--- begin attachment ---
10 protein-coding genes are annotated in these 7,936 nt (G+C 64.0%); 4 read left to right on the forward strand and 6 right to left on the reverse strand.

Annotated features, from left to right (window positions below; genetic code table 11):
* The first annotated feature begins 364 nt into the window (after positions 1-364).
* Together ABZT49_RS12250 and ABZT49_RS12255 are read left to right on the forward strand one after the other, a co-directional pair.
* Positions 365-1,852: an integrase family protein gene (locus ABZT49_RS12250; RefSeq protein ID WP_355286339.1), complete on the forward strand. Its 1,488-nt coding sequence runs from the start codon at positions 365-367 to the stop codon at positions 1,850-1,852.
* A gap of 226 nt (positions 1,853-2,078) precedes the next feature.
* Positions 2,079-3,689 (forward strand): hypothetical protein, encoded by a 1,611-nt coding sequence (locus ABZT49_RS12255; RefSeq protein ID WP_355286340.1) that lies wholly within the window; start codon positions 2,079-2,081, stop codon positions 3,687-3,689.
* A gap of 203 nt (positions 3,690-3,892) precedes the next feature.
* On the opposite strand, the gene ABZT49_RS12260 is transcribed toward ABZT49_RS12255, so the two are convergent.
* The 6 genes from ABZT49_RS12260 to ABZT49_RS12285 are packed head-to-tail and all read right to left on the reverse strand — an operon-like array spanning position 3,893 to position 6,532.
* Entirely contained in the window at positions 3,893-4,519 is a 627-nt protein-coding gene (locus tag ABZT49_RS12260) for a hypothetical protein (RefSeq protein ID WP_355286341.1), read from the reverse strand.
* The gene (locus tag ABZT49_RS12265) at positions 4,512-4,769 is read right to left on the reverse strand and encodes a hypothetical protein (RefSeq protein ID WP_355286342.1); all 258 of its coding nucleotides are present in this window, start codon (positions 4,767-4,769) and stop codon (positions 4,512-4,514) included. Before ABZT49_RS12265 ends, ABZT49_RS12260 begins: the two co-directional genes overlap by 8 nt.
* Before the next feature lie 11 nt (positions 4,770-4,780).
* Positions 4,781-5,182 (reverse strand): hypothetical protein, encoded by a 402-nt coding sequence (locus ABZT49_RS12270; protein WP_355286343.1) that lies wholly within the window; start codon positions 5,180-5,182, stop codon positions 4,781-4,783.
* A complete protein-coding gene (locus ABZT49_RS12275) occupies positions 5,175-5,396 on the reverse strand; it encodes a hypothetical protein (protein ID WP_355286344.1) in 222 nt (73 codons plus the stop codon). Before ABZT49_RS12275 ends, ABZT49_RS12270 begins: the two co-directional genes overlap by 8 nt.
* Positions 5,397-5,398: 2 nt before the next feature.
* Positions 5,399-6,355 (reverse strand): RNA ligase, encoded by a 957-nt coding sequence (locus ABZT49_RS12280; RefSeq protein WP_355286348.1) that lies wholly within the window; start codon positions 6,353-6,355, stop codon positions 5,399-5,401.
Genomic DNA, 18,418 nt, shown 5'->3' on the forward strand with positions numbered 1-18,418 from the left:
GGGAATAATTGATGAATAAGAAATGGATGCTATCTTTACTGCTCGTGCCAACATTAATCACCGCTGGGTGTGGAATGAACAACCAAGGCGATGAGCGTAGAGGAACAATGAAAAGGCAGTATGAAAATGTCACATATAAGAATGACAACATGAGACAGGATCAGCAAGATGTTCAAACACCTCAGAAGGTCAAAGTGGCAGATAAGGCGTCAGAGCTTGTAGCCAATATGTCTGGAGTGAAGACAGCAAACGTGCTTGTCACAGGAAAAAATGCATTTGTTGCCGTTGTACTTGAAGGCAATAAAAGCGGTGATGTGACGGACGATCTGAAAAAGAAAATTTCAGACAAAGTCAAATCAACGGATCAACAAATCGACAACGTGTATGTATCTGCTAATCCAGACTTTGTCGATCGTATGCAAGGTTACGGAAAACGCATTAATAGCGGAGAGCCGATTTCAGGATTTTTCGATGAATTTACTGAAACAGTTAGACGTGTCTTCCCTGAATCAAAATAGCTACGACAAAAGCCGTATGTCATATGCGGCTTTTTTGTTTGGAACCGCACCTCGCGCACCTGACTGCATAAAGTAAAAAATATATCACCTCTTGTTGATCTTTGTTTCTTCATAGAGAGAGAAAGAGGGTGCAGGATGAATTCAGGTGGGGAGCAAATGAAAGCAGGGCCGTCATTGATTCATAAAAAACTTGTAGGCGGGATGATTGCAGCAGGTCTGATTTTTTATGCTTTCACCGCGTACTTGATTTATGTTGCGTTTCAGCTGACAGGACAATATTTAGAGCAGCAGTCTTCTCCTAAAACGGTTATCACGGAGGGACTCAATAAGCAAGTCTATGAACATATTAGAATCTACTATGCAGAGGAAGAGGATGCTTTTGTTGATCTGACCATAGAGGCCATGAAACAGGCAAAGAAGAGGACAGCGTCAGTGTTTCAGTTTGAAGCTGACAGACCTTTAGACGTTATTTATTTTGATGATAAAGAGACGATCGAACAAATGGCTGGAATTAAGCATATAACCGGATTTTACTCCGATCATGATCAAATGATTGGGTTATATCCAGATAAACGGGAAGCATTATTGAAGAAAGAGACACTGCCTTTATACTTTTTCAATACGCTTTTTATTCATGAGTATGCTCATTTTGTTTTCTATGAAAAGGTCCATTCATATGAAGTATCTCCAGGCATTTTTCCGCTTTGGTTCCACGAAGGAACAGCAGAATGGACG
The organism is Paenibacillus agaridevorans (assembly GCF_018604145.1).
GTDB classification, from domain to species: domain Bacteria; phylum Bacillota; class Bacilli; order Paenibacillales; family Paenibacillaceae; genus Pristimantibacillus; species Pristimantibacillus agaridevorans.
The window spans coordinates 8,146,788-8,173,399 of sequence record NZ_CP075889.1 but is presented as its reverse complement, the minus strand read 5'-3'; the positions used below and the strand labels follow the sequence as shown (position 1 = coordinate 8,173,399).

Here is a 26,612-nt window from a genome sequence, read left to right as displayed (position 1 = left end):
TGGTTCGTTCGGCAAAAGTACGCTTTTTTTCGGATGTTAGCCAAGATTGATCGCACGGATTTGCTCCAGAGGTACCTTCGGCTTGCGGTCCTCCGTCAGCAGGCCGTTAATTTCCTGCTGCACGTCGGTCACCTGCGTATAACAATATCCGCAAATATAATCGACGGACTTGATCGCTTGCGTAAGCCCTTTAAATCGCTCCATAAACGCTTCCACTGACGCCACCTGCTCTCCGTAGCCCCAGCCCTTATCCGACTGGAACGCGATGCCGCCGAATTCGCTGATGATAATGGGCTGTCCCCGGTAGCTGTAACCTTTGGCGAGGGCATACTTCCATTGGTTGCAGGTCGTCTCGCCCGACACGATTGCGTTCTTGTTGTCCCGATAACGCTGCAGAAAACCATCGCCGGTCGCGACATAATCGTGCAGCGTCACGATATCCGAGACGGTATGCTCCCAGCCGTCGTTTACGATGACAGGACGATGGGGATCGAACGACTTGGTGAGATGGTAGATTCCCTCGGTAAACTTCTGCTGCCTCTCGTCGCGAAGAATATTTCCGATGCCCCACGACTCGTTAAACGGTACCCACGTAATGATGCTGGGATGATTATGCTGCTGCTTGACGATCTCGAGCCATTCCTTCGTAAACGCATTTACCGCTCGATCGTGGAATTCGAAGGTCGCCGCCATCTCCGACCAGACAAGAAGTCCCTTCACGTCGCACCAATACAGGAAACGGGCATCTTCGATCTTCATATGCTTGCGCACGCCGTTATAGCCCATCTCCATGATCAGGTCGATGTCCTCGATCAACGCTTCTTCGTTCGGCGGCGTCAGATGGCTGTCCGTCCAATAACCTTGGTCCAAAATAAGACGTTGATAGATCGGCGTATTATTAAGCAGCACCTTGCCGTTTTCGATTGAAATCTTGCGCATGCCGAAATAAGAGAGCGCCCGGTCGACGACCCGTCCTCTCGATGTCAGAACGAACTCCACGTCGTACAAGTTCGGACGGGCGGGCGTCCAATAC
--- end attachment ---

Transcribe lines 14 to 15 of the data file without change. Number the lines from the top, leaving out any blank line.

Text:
* Positions 4,781-5,182 (reverse strand): hypothetical protein, encoded by a 402-nt coding sequence (locus ABZT49_RS12270; protein WP_355286343.1) that lies wholly within the window; start codon positions 5,180-5,182, stop codon positions 4,781-4,783.
* A complete protein-coding gene (locus ABZT49_RS12275) occupies positions 5,175-5,396 on the reverse strand; it encodes a hypothetical protein (protein ID WP_355286344.1) in 222 nt (73 codons plus the stop codon). Before ABZT49_RS12275 ends, ABZT49_RS12270 begins: the two co-directional genes overlap by 8 nt.